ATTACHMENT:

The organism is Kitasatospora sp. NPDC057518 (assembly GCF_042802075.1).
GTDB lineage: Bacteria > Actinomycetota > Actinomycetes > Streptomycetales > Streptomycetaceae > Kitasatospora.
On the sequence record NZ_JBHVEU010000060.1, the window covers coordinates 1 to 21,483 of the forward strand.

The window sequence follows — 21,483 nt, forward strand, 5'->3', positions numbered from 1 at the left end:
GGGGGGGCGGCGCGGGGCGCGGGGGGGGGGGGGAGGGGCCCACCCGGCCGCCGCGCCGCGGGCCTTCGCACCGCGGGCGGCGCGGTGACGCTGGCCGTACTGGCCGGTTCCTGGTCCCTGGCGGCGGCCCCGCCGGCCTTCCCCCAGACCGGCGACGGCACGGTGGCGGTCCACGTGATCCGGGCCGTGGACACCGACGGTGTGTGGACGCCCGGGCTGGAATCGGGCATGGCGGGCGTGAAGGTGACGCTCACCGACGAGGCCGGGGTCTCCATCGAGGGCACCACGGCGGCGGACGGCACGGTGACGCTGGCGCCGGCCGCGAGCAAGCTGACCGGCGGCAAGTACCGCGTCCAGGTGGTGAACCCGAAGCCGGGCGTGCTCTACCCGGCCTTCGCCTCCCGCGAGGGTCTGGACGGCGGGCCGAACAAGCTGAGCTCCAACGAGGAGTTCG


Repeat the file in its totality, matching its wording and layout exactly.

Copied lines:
The organism is Kitasatospora sp. NPDC057518 (assembly GCF_042802075.1).
GTDB lineage: Bacteria > Actinomycetota > Actinomycetes > Streptomycetales > Streptomycetaceae > Kitasatospora.
On the sequence record NZ_JBHVEU010000060.1, the window covers coordinates 1 to 21,483 of the forward strand.

The window sequence follows — 21,483 nt, forward strand, 5'->3', positions numbered from 1 at the left end:
GGGGGGGCGGCGCGGGGCGCGGGGGGGGGGGGGAGGGGCCCACCCGGCCGCCGCGCCGCGGGCCTTCGCACCGCGGGCGGCGCGGTGACGCTGGCCGTACTGGCCGGTTCCTGGTCCCTGGCGGCGGCCCCGCCGGCCTTCCCCCAGACCGGCGACGGCACGGTGGCGGTCCACGTGATCCGGGCCGTGGACACCGACGGTGTGTGGACGCCCGGGCTGGAATCGGGCATGGCGGGCGTGAAGGTGACGCTCACCGACGAGGCCGGGGTCTCCATCGAGGGCACCACGGCGGCGGACGGCACGGTGACGCTGGCGCCGGCCGCGAGCAAGCTGACCGGCGGCAAGTACCGCGTCCAGGTGGTGAACCCGAAGCCGGGCGTGCTCTACCCGGCCTTCGCCTCCCGCGAGGGTCTGGACGGCGGGCCGAACAAGCTGAGCTCCAACGAGGAGTTCG